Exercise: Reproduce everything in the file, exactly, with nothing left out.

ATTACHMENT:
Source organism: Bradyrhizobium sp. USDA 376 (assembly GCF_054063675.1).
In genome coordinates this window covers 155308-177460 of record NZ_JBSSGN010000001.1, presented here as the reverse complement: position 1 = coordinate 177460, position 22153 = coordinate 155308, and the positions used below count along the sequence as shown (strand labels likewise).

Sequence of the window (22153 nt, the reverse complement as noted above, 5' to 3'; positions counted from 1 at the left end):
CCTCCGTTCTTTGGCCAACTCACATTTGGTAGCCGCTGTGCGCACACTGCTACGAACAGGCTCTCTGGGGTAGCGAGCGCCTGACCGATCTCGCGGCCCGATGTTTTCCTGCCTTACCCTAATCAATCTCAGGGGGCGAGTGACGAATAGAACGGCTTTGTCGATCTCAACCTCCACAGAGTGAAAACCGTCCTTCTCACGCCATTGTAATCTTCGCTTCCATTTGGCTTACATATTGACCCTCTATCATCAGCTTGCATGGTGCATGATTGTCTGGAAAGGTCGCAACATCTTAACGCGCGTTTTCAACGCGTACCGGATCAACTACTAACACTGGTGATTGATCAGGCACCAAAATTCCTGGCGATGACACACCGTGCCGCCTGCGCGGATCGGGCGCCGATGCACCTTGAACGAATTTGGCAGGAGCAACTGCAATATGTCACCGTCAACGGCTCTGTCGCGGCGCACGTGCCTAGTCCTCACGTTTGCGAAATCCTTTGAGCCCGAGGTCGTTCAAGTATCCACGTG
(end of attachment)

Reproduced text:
Source organism: Bradyrhizobium sp. USDA 376 (assembly GCF_054063675.1).
In genome coordinates this window covers 155308-177460 of record NZ_JBSSGN010000001.1, presented here as the reverse complement: position 1 = coordinate 177460, position 22153 = coordinate 155308, and the positions used below count along the sequence as shown (strand labels likewise).

Sequence of the window (22153 nt, the reverse complement as noted above, 5' to 3'; positions counted from 1 at the left end):
CCTCCGTTCTTTGGCCAACTCACATTTGGTAGCCGCTGTGCGCACACTGCTACGAACAGGCTCTCTGGGGTAGCGAGCGCCTGACCGATCTCGCGGCCCGATGTTTTCCTGCCTTACCCTAATCAATCTCAGGGGGCGAGTGACGAATAGAACGGCTTTGTCGATCTCAACCTCCACAGAGTGAAAACCGTCCTTCTCACGCCATTGTAATCTTCGCTTCCATTTGGCTTACATATTGACCCTCTATCATCAGCTTGCATGGTGCATGATTGTCTGGAAAGGTCGCAACATCTTAACGCGCGTTTTCAACGCGTACCGGATCAACTACTAACACTGGTGATTGATCAGGCACCAAAATTCCTGGCGATGACACACCGTGCCGCCTGCGCGGATCGGGCGCCGATGCACCTTGAACGAATTTGGCAGGAGCAACTGCAATATGTCACCGTCAACGGCTCTGTCGCGGCGCACGTGCCTAGTCCTCACGTTTGCGAAATCCTTTGAGCCCGAGGTCGTTCAAGTATCCACGTG